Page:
18 May 2021
Tales of the Viennese Jews:
20, Max Perutz, Nobel laureate and
‘the godfather of molecular biology’
During my lecture in Saint Mary’s Cathedral, Limerick, this afternoon (18 May 2021), I was talking about the Limerick scientist John Desmond Bernal (1901-1971), and his roots in Jewish Limerick and how his ancestry can be traced back to some of the leading Sephardic families of Europe.
I also discussed how two of Bernal’s students, Max Perutz and Dorothy Hodgkin, received Nobel prizes, when this honour was denied to Bernal.
The connection between Bernal and Perutz also called me back to my blog series, ‘Tales of the Viennese Jews,’ which I began in November 2019.
The Tales from the Vienna Woods is a waltz by the composer Johann Strauss II (1825-1899), written just over a century and a half ago, in 1868. Although Strauss was baptised in the Roman Catholic Church, he was born into a prominent Jewish family. Because the Nazis had a particular penchant for Strauss’s music, they tried to conceal and even deny the Jewish identity of the Strauss family.
However, the stories of Vienna’s Jews cannot be hidden, and many of those stories from Vienna are told in the exhibits in the Jewish Museum in its two locations, at the Palais Eskeles on Dorotheergasse and in the Misrachi-Haus in Judenplatz.
Rather than describe both museums in detail in one or two blog postings, I decided after my visit to Vienna a year ago to post occasional blog postings that re-tell some of these stories, celebrating a culture and a community whose stories should never be forgotten.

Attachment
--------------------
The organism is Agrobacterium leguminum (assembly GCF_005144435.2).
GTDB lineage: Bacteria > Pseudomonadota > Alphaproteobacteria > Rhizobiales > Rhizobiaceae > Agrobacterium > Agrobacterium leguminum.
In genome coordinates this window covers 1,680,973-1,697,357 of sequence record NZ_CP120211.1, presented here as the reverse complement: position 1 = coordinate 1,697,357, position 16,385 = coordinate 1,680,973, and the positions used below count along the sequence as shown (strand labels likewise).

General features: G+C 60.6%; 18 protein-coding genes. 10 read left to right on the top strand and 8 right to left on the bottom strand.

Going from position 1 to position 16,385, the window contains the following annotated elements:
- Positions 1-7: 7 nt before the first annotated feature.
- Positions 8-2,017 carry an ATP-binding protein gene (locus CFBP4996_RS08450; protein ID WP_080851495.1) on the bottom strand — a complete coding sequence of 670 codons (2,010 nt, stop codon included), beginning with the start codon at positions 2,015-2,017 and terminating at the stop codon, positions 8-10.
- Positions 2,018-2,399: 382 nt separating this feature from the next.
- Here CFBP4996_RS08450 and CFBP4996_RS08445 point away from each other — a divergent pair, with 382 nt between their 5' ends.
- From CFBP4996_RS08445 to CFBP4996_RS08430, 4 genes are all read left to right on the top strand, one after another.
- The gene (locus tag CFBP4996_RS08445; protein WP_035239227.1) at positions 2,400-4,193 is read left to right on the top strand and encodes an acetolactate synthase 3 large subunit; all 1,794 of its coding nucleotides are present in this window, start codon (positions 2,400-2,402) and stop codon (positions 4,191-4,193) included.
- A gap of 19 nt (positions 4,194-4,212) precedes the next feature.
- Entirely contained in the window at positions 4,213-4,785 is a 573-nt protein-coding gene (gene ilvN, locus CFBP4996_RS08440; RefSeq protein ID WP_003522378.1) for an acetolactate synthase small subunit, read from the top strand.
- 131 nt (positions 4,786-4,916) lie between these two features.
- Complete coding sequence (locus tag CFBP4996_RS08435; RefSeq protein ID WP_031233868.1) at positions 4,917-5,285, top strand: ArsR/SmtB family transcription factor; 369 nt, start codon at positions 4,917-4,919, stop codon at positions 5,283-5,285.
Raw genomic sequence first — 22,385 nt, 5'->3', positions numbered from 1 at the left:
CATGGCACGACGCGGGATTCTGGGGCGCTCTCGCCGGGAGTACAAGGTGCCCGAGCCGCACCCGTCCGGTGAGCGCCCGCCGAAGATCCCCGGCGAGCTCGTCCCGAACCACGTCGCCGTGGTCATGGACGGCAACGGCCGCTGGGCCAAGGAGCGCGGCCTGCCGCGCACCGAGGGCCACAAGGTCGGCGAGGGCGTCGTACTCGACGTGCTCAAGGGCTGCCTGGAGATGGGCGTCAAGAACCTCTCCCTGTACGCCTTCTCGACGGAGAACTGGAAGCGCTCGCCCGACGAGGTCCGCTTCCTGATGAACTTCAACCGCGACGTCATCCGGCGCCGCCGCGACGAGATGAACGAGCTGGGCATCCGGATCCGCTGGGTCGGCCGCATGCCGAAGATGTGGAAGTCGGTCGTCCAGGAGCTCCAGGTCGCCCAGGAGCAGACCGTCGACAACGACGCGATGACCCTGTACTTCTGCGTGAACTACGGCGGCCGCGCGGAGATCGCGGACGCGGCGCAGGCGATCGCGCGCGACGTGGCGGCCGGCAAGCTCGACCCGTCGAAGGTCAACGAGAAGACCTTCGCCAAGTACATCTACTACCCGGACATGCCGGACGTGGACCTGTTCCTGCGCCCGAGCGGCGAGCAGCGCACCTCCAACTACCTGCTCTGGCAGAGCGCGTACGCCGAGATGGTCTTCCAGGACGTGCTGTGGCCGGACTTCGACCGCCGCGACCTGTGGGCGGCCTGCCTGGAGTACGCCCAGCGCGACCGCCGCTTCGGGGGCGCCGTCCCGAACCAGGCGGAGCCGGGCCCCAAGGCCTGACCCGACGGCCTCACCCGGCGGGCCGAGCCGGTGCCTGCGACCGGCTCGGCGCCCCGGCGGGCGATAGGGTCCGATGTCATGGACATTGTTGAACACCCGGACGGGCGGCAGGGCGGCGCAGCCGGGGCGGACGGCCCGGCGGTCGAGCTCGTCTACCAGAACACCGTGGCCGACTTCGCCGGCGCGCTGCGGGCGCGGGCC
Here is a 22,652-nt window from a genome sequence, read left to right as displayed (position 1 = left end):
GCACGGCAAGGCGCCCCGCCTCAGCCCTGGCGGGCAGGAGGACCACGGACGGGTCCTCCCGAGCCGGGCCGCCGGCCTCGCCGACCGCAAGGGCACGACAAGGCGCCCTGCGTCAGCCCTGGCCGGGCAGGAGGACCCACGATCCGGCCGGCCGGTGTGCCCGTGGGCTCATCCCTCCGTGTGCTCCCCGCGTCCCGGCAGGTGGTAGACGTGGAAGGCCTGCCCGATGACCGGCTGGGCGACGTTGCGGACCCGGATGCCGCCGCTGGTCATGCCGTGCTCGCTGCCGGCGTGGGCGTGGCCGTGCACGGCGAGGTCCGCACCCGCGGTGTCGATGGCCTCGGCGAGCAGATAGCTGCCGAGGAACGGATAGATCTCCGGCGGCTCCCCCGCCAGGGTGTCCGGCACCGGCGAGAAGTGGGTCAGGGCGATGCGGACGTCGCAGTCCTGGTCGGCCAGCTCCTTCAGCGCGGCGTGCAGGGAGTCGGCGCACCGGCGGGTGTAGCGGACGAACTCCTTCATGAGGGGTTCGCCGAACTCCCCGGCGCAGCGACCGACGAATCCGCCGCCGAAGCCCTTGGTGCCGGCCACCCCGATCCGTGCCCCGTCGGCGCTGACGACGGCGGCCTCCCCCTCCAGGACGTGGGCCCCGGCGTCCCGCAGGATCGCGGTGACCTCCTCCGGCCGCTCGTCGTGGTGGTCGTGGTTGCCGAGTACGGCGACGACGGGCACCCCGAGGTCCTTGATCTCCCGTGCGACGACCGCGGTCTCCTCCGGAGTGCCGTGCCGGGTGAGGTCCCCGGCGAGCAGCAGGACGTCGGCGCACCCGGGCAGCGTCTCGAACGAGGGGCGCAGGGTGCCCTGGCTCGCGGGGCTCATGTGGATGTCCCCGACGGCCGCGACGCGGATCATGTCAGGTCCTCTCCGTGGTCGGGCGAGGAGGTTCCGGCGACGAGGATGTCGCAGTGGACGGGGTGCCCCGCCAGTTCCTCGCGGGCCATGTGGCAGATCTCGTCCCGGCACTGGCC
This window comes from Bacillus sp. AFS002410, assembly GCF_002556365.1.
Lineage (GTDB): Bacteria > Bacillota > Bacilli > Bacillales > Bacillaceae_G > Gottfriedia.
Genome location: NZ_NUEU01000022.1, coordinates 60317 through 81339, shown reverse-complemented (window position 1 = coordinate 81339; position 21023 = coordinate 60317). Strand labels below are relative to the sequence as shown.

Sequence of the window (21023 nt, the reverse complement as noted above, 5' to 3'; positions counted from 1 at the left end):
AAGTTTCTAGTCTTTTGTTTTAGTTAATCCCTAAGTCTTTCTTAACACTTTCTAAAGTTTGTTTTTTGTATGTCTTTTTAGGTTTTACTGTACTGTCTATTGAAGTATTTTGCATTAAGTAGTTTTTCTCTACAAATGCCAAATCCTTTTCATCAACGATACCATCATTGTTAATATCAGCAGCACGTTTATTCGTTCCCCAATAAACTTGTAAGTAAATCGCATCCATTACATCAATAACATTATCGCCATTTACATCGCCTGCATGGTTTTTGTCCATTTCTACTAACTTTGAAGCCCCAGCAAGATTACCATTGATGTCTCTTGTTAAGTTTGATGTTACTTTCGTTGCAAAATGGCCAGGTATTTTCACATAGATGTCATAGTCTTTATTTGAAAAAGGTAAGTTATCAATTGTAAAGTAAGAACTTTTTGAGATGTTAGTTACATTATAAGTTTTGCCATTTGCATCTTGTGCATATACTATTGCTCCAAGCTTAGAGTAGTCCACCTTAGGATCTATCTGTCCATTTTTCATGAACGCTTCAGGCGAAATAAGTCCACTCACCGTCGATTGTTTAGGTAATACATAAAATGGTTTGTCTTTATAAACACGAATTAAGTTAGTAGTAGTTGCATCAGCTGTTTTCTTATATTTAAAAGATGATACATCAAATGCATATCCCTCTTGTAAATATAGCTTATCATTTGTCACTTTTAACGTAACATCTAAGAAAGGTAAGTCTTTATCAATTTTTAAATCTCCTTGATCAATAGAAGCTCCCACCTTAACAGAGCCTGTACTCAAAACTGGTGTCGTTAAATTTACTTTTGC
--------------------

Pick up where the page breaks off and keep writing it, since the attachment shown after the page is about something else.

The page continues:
Max Ferdinand Perutz (1914-2002) was an Austrian-born molecular biologist at Cambridge who shared the Nobel Prize for Chemistry in 1962 with John Kendrew, for their studies of the structures of haemoglobin and myoglobin. He also received the Royal Medal of the Royal Society in 1971 and the Copley Medal in 1979.
Perutz has been described as ‘the godfather of molecular biology.’ He worked under JD Bernal, the pioneer in X-ray crystallography, and also fostered the talents of his student Francis Crick alongside post-doc James Watson, who worked in his Cambridge lab before the pair discovered the structure of DNA.
At Cambridge, Perutz founded and chaired (1962-1979) the Medical Research Council (MRC) Laboratory of Molecular Biology (LMB), 14 of whose scientists have won Nobel Prizes.
Perutz was born in Vienna on 19 May 1914, the son of Adele ‘Dely’ (Goldschmidt), who was born in Vienna, and Hugo Perutz (1878-1958), a textile manufacturer who was born in Prague. His parents were from Jewish families but had baptised Max a Catholic religion. He later rejected religion but always said he was against offending others for their religious beliefs.
Max Perutz was a cousin of the Austrian novelist and mathematician Leopold Perutz (1882-1957), who was born in Prague, a contemporary of Franz Kafka. His parents hoped Max Perutz would become a lawyer, but he became interested in chemistry at school. Overcoming his parents’ objections, he enrolled as a chemistry undergraduate at the University of Vienna and completed his degree in 1936.
One of his lecturers, Fritz von Wessely, made him aware of the advances being made into biochemistry at the University of Cambridge by a team led by Gowland Hopkins. Perutz he asked Professor Herman Francis Mark who was soon to visit Cambridge to make inquiries with Hopkins about a place for him.